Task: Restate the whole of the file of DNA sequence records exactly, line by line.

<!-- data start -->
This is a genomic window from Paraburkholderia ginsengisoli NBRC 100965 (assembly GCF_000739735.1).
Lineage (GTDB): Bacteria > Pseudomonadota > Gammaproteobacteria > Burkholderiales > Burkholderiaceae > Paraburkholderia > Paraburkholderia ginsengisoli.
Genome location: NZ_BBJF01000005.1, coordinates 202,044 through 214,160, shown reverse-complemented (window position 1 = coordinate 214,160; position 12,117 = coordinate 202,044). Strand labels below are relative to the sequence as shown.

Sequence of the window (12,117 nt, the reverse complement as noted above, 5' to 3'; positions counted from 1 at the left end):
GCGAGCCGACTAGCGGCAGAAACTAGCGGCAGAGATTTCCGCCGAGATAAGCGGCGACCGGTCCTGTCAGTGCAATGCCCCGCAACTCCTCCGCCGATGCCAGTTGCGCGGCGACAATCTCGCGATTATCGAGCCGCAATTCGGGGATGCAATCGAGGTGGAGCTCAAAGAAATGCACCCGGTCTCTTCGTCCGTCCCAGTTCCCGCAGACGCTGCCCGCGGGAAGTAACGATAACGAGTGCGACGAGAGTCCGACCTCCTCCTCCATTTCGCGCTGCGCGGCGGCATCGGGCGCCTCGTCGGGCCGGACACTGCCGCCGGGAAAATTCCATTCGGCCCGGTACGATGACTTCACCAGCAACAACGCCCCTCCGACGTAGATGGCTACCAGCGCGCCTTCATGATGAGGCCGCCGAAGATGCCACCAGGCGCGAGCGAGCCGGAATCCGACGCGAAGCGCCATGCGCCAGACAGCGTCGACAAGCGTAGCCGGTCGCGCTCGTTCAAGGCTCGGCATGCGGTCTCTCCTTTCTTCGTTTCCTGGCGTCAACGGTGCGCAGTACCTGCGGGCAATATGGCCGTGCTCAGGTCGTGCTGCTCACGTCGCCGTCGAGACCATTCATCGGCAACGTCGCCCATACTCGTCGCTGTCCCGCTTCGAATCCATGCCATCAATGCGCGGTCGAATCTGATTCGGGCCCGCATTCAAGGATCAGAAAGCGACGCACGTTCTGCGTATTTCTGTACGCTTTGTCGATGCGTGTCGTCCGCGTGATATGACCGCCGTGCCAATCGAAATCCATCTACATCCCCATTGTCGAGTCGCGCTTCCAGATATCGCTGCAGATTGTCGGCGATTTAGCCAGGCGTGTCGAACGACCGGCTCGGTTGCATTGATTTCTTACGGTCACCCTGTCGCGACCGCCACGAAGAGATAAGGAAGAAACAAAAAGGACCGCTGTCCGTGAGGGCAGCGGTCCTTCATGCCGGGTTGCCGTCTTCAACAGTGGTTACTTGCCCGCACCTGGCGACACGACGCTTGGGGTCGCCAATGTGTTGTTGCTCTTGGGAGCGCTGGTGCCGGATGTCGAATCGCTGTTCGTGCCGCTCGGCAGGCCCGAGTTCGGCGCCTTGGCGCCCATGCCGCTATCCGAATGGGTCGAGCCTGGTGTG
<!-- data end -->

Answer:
This is a genomic window from Paraburkholderia ginsengisoli NBRC 100965 (assembly GCF_000739735.1).
Lineage (GTDB): Bacteria > Pseudomonadota > Gammaproteobacteria > Burkholderiales > Burkholderiaceae > Paraburkholderia > Paraburkholderia ginsengisoli.
Genome location: NZ_BBJF01000005.1, coordinates 202,044 through 214,160, shown reverse-complemented (window position 1 = coordinate 214,160; position 12,117 = coordinate 202,044). Strand labels below are relative to the sequence as shown.

Sequence of the window (12,117 nt, the reverse complement as noted above, 5' to 3'; positions counted from 1 at the left end):
GCGAGCCGACTAGCGGCAGAAACTAGCGGCAGAGATTTCCGCCGAGATAAGCGGCGACCGGTCCTGTCAGTGCAATGCCCCGCAACTCCTCCGCCGATGCCAGTTGCGCGGCGACAATCTCGCGATTATCGAGCCGCAATTCGGGGATGCAATCGAGGTGGAGCTCAAAGAAATGCACCCGGTCTCTTCGTCCGTCCCAGTTCCCGCAGACGCTGCCCGCGGGAAGTAACGATAACGAGTGCGACGAGAGTCCGACCTCCTCCTCCATTTCGCGCTGCGCGGCGGCATCGGGCGCCTCGTCGGGCCGGACACTGCCGCCGGGAAAATTCCATTCGGCCCGGTACGATGACTTCACCAGCAACAACGCCCCTCCGACGTAGATGGCTACCAGCGCGCCTTCATGATGAGGCCGCCGAAGATGCCACCAGGCGCGAGCGAGCCGGAATCCGACGCGAAGCGCCATGCGCCAGACAGCGTCGACAAGCGTAGCCGGTCGCGCTCGTTCAAGGCTCGGCATGCGGTCTCTCCTTTCTTCGTTTCCTGGCGTCAACGGTGCGCAGTACCTGCGGGCAATATGGCCGTGCTCAGGTCGTGCTGCTCACGTCGCCGTCGAGACCATTCATCGGCAACGTCGCCCATACTCGTCGCTGTCCCGCTTCGAATCCATGCCATCAATGCGCGGTCGAATCTGATTCGGGCCCGCATTCAAGGATCAGAAAGCGACGCACGTTCTGCGTATTTCTGTACGCTTTGTCGATGCGTGTCGTCCGCGTGATATGACCGCCGTGCCAATCGAAATCCATCTACATCCCCATTGTCGAGTCGCGCTTCCAGATATCGCTGCAGATTGTCGGCGATTTAGCCAGGCGTGTCGAACGACCGGCTCGGTTGCATTGATTTCTTACGGTCACCCTGTCGCGACCGCCACGAAGAGATAAGGAAGAAACAAAAAGGACCGCTGTCCGTGAGGGCAGCGGTCCTTCATGCCGGGTTGCCGTCTTCAACAGTGGTTACTTGCCCGCACCTGGCGACACGACGCTTGGGGTCGCCAATGTGTTGTTGCTCTTGGGAGCGCTGGTGCCGGATGTCGAATCGCTGTTCGTGCCGCTCGGCAGGCCCGAGTTCGGCGCCTTGGCGCCCATGCCGCTATCCGAATGGGTCGAGCCTGGTGTG